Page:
Supporters and opponents of drinking water fluoridation will have an opportunity to sound off at a public meeting scheduled at 5:30 p.m. today at the African American Performing Arts Center at Expo New Mexico.
The Albuquerque Bernalillo County Water Utility Authority board is expected to vote April 23 on a measure that would require the utility to add fluoride to drinking water to a level recommended by a federal agency.
The water authority stopped adding supplemental fluoride to the water supply in 2011 based on a staff recommendation, said utility spokesman David Morris. The utility board heard a presentation about the move, but no vote was taken, he said.
“The decision to stop adding fluoride was based on the fact that sufficient fluoride occurs naturally in our water supply to provide some dental protective benefits without exceeding the 0.7 ppm level,” Morris said in a written statement.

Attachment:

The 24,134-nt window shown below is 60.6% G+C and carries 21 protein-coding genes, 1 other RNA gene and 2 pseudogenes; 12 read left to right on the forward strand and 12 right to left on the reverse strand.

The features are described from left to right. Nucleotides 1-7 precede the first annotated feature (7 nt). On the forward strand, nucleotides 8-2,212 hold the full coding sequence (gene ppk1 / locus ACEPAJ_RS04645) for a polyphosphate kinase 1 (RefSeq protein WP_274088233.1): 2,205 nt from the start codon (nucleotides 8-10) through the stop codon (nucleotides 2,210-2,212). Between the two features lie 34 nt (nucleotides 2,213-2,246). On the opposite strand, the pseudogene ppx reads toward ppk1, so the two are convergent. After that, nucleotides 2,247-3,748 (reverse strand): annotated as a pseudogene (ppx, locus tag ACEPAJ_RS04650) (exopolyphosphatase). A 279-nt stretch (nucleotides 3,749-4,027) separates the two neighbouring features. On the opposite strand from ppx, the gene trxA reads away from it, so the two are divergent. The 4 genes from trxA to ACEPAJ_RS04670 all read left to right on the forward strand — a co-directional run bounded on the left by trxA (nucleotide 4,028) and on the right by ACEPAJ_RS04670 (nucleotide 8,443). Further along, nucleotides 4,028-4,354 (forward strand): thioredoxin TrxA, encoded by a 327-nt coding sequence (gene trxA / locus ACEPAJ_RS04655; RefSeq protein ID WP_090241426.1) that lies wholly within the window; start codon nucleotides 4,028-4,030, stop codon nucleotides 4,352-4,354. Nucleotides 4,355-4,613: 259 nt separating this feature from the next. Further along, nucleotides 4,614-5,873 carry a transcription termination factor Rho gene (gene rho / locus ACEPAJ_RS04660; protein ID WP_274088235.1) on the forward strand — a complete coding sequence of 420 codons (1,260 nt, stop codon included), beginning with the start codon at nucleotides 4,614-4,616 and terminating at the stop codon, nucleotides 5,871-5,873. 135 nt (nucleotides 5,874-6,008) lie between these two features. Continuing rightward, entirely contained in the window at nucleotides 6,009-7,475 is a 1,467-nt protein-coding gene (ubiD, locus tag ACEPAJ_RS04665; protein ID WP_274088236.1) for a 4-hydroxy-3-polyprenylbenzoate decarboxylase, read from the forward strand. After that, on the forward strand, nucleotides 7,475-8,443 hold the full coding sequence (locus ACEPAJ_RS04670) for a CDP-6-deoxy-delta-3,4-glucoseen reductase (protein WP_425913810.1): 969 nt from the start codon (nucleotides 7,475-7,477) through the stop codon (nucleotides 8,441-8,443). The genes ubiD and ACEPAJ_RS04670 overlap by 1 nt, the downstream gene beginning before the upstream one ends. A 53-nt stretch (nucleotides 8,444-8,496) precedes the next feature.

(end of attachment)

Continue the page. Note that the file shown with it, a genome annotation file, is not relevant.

The proposed measure would require the utility to raise drinking water fluoride levels to 0.7 parts per million. Fluoride levels today average 0.5 parts per million, though levels vary by region, he said.
The U.S. Department of Health and Human Services has proposed that community water systems adjust their fluoride content to 0.7 parts per million.
Fluoride is a mineral found naturally in many drinking water supplies, including Albuquerque’s.
The measure, proposed by Bernalillo County Commissioner Maggie Hart Stebbins, has prompted a public debate about drinking water fluoridation.
Supporters say fluoride strengthens tooth enamel and has been shown to prevent and slow the progress of tooth decay. They say natural fluoride levels in Albuquerque’s drinking water are too low to provide health benefits and requires supplementation.
Opponents have said in letters to the Journal that exposure to fluoride, especially if ingested, can have harmful effects including dental fluorosis, which causes pitting and discoloration of the enamel, and they claim it can lower IQ levels in children.
Hart Stebbins said she proposed the measure after speaking with dentists who serve children from low-income families who often lack access to regular dental care and fluoridated products such as toothpaste and mouthwash.